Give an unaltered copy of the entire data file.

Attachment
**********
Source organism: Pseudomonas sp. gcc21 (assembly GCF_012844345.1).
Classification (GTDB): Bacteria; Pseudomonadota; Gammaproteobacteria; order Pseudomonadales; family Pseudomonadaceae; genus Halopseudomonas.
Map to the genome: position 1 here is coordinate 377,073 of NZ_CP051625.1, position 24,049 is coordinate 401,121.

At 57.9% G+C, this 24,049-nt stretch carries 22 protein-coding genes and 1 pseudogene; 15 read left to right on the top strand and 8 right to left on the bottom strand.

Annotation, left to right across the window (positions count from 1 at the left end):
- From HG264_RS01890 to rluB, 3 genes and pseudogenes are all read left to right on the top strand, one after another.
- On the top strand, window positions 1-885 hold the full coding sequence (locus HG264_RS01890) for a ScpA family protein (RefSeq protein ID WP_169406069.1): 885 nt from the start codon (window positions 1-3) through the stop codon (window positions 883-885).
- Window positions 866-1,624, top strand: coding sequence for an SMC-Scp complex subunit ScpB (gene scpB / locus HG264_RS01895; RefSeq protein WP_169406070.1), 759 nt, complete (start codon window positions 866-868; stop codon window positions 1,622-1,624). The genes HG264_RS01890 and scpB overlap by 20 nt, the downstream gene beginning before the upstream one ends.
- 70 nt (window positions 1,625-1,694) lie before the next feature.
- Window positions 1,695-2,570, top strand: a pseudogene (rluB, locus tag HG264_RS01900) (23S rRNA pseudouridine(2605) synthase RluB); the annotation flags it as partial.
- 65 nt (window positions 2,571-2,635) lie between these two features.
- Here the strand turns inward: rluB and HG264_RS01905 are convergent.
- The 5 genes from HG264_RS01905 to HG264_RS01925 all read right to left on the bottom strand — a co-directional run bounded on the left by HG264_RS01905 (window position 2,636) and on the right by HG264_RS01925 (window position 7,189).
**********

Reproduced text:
Source organism: Pseudomonas sp. gcc21 (assembly GCF_012844345.1).
Classification (GTDB): Bacteria; Pseudomonadota; Gammaproteobacteria; order Pseudomonadales; family Pseudomonadaceae; genus Halopseudomonas.
Map to the genome: position 1 here is coordinate 377,073 of NZ_CP051625.1, position 24,049 is coordinate 401,121.

At 57.9% G+C, this 24,049-nt stretch carries 22 protein-coding genes and 1 pseudogene; 15 read left to right on the top strand and 8 right to left on the bottom strand.

Annotation, left to right across the window (positions count from 1 at the left end):
- From HG264_RS01890 to rluB, 3 genes and pseudogenes are all read left to right on the top strand, one after another.
- On the top strand, window positions 1-885 hold the full coding sequence (locus HG264_RS01890) for a ScpA family protein (RefSeq protein ID WP_169406069.1): 885 nt from the start codon (window positions 1-3) through the stop codon (window positions 883-885).
- Window positions 866-1,624, top strand: coding sequence for an SMC-Scp complex subunit ScpB (gene scpB / locus HG264_RS01895; RefSeq protein WP_169406070.1), 759 nt, complete (start codon window positions 866-868; stop codon window positions 1,622-1,624). The genes HG264_RS01890 and scpB overlap by 20 nt, the downstream gene beginning before the upstream one ends.
- 70 nt (window positions 1,625-1,694) lie before the next feature.
- Window positions 1,695-2,570, top strand: a pseudogene (rluB, locus tag HG264_RS01900) (23S rRNA pseudouridine(2605) synthase RluB); the annotation flags it as partial.
- 65 nt (window positions 2,571-2,635) lie between these two features.
- Here the strand turns inward: rluB and HG264_RS01905 are convergent.
- The 5 genes from HG264_RS01905 to HG264_RS01925 all read right to left on the bottom strand — a co-directional run bounded on the left by HG264_RS01905 (window position 2,636) and on the right by HG264_RS01925 (window position 7,189).